Social Security

Fact Sheet #3- Social Security in South Africa

18 - 19 YEAR OLD ABLE-BODIED WORKING PEOPLE DO NOT RECEIVE GRANTS,AND THE CHILD SUPPORT

GRANT FALLS FAR SHORT OF THE AMOUNT NEEDED TO SUPPORT A CHILD IN ANY MEANINGFUL WAY.

ALTHOUGH,SOCIAL GRANTS HAVE GONE SOME WAY TOWARDS REDUCING THE NUMBER OF PEOPLE LIVING IN POVERTY,THESE ARE NOT ENOUGH WHEN WE LOOK AT THE FIGURES BELOW.THERE ARE GRANTS FOR POOR CHILDREN,OLD AGE PEOPLE AND PEOPLE LIVING WITH DISABILITIES.

Monitoring the Right to Social Security

Social security is an important safety net that helps relieve poverty and diminishes some of the immediate hardships of unemployment. An effective social security system is therefore of crucial importance for the future of South Africa. It not only eases the immediate concerns which come with persistent poverty and unemployment but allows government time to tackle  the  long  term  problems  of  structural  unemployment  and  poverty.  Social security in South Africa is a two-pillar system made up of a state revenue funded social assistance programme (social grants) and a contributory social insurance system.

SPII’s Working Paper 6: A Review of the Development of Social Security Policy in South Africa’  conducts an in-depth analysis of the policy developments for social security before and after 1994. This analysis enables an assessment to be made on how far the constitutional obligation to progressively realise the right to social security and social assistance for those who can’t provide for themselves has been realised, and the extent to which this obligation has in fact driven the policy making process.

SPII’s Policy Brief 1: Monitoring the right to social security in South Africa focuses exclusively on the social assistance pillar of social security. This includes the following grants: Old Age Grant (OAG), War Veteran’s Grant (WVG), Disability Grant (DG), Grant in Aid (GIA), Foster Child Grant (FCG), Care Dependency Grant (CDG), Child Support Grant (CSG) and the Social Relief of Distress Grant (SROD) which is available for a limited period of time when in an unforeseen and dire situation. The main reason for this is that contributions to social insurance are restricted to small parts of the working population in a context of massive structural unemployment.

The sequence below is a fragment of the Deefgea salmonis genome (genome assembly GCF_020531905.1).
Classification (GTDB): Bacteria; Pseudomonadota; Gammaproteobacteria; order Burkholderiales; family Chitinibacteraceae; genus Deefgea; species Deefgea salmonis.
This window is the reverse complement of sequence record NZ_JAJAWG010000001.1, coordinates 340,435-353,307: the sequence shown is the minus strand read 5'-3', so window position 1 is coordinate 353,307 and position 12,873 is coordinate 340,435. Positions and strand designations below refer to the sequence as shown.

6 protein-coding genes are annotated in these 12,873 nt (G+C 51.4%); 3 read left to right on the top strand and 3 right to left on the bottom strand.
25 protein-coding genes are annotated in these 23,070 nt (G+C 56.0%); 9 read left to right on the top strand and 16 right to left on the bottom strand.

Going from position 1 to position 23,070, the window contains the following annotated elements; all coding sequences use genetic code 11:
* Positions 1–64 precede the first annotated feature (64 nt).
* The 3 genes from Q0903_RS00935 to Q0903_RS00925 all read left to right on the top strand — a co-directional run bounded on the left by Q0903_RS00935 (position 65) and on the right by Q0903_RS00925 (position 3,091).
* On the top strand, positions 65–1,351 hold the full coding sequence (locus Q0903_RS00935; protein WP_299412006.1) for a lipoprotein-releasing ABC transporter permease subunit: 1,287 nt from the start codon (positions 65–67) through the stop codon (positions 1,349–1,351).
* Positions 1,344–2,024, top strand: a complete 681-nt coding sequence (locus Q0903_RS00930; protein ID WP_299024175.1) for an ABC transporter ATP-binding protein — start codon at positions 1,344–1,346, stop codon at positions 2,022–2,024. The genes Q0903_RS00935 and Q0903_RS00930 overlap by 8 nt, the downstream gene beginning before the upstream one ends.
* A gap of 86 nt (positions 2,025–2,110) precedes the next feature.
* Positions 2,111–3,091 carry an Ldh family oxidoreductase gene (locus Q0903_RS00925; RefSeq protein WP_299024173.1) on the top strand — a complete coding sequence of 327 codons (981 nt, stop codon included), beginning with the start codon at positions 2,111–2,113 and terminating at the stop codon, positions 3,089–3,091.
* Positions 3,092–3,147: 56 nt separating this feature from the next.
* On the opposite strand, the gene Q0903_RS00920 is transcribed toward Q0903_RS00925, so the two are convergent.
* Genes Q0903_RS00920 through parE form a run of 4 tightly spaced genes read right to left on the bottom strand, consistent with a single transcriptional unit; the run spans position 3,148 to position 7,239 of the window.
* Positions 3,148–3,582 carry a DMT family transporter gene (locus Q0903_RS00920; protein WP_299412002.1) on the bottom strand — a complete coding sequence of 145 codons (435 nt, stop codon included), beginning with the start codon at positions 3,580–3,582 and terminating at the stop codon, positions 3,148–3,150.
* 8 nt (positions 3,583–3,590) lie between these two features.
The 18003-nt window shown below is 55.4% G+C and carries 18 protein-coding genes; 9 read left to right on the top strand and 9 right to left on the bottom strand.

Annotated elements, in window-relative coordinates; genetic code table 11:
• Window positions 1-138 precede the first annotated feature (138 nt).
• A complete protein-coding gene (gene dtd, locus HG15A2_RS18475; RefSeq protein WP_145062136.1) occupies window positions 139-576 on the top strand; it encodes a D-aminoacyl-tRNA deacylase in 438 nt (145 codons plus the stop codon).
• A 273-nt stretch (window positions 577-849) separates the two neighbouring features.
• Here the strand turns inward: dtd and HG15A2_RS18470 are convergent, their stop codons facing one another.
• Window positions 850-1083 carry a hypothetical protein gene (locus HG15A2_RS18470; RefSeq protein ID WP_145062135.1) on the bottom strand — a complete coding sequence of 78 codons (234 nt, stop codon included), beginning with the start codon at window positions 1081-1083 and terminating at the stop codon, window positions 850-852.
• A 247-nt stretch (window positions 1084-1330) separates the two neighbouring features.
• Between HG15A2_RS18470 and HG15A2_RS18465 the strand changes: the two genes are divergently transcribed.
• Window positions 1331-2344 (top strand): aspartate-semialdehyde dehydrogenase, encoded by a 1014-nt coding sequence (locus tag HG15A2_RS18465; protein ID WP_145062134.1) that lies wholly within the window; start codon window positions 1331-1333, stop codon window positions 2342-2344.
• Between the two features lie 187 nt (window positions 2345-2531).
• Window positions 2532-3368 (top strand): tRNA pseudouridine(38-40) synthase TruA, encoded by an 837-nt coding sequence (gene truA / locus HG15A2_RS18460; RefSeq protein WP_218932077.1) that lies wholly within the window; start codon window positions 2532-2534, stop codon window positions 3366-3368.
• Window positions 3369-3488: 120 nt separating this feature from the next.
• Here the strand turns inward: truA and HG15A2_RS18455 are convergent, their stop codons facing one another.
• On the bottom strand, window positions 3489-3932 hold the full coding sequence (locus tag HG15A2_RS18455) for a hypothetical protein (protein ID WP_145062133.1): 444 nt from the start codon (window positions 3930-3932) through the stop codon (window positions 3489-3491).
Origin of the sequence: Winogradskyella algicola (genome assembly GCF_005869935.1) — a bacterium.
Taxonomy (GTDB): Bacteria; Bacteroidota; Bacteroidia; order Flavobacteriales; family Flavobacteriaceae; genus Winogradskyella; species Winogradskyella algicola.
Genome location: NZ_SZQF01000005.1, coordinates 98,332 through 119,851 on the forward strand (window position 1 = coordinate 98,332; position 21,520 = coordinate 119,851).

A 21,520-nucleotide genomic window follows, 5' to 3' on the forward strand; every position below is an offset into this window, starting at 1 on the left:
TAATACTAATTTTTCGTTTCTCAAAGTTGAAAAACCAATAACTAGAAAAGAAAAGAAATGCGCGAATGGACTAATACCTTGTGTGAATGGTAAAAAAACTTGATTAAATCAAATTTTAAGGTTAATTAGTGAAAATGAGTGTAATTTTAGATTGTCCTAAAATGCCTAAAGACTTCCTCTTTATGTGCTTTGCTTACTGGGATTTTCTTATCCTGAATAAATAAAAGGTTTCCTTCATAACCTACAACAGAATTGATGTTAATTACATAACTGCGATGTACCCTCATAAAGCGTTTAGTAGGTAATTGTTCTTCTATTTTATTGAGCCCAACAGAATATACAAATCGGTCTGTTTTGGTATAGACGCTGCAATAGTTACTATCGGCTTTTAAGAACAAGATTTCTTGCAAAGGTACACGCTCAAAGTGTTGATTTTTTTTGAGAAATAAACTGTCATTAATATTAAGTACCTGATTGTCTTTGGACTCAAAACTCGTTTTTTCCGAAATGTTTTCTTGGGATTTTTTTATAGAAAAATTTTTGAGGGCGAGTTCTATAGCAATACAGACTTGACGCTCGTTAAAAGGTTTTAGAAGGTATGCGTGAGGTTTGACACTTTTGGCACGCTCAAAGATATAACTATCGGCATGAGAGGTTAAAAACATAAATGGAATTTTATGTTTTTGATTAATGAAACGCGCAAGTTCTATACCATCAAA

SPII also conducted primary research in Zandspruit informal settlement in 2012/13 in relation to primary health care and social security. The findings from this research can be found in The right to social security and primary health care in Zandspruit informal settlement South Africa.

The working paper was updated in 2017 to reflect the latest figures. Our updated paper, Working Paper 14: Monitoring the Right of Access to Social Security And Appropriate Social Assistance in South Africa, can be downloaded here. 

Monitoring the progressive realisation of socio-economic rights:

Lessons from the United Nations Committee on Economic, Social and Cultural Rights and the South African Constitutional Court

Lilian Chenwi, Senior Researcher
Community Law Centre, University of the Western Cape

Socio-economic rights form an integral part of human rights law. These rights have been guaranteed in various international law instruments and national constitutions. Similar to the African Charter on Human and Peoples’ Rights (African Charter), the South African Constitution (the Constitution) is internationally renowned for its inclusion of socio-economic rights alongside civil and political rights. The full realisation of socio-economic rights is crucial to overcoming the challenges of poverty, marginalisation and underdevelopment. This is because these rights, among other things, provide people especially those living in poverty with access to certain basic needs including resources, opportunities and services that are necessary for them to lead a dignified life.
The implementation of socio-economic rights is, however, subject to the qualifications of ‘availability of resources’ and/or ‘progressive realisation’, contained in both the International Covenant on Economic, Social and Cultural Rights (ICESCR) and the Constitution of South Africa. These qualifications could be used by states to delay implementation if they do not properly understand the meaning of the limitations. Monitoring the progressive realisation of these rights therefore becomes vital. In carrying out this exercise, a key question is how to ascertain whether sufficient and efficient steps have been taken to progressively realise socio-economic rights.